Study objectives: To quantify the prevalence and impact of chronic respiratory symptoms among predominantly Alaska Native (AN)/American Indian (AI) middle school students.
Design: School-based prevalence assessment using the International Study of Asthma and Allergy in Children survey, with supplemental video material and added questions about productive cough, exposure to tobacco smoke, and the functional impact of symptoms.
Setting: The Yukon-Kuskokwim delta region of western Alaska.
Participants: A total of 466 children in the sixth to ninth grades, 81% of whom are AN/AI (377 children).
Interventions: No study intervention.
Results: Among the 377 AN/AI children, 40% reported one of the following three categories of chronic respiratory disease: physician-diagnosed asthma, 7.4%; asthma-like symptoms (ALS) without an asthma diagnosis, 11.4%; and chronic productive cough (CPC) without asthma diagnosis or symptoms, 21.5%. Symptom prevalence differed substantially between the largest town in the region and rural villages. After an adjustment for demographic factors, exposure to environmental tobacco smoke, active tobacco smoking, and self-report of atopy, village residents were 63% less likely to have ALS (p = 0.009), and had a twofold greater risk of CPC (p < 0.001) compared to children living in the town. Children with respiratory symptoms experienced sleep disturbances and accessed clinic visits for respiratory problems more often than did asymptomatic children.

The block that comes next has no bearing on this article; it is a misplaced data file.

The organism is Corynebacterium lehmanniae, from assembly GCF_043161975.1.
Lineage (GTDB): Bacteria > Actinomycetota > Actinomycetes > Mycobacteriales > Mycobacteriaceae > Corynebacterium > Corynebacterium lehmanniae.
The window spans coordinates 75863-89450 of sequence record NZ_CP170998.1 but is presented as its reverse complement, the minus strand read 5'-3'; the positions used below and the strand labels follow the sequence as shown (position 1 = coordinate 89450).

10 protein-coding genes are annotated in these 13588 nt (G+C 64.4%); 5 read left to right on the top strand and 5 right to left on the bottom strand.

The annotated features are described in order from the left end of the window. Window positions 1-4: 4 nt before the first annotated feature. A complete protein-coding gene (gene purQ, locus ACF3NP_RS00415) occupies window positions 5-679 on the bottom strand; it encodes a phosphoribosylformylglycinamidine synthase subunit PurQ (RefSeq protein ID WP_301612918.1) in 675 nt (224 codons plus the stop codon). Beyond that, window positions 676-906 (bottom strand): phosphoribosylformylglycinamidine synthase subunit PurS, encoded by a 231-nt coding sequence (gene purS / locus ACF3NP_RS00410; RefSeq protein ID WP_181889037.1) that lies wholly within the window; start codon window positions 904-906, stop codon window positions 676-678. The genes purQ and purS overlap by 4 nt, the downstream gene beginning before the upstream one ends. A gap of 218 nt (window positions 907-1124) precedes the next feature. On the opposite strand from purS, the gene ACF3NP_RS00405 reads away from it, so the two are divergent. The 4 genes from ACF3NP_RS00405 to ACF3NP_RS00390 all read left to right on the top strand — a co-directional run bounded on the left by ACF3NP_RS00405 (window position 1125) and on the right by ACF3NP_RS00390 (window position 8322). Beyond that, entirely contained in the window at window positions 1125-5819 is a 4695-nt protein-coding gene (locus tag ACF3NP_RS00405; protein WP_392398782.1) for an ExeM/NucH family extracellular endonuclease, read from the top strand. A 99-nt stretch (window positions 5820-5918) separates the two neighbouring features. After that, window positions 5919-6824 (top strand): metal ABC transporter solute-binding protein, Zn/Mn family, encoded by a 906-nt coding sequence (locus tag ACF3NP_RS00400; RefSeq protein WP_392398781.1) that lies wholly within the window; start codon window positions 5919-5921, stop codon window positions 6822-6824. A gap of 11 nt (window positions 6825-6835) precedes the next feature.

Conclusions: Chronic respiratory symptoms are very common among AN children. CPC is an important nonasthmatic respiratory condition in this population. The differing patterns of respiratory illness within this region may help to elucidate the specific risk factors for asthma and chronic bronchitis in children.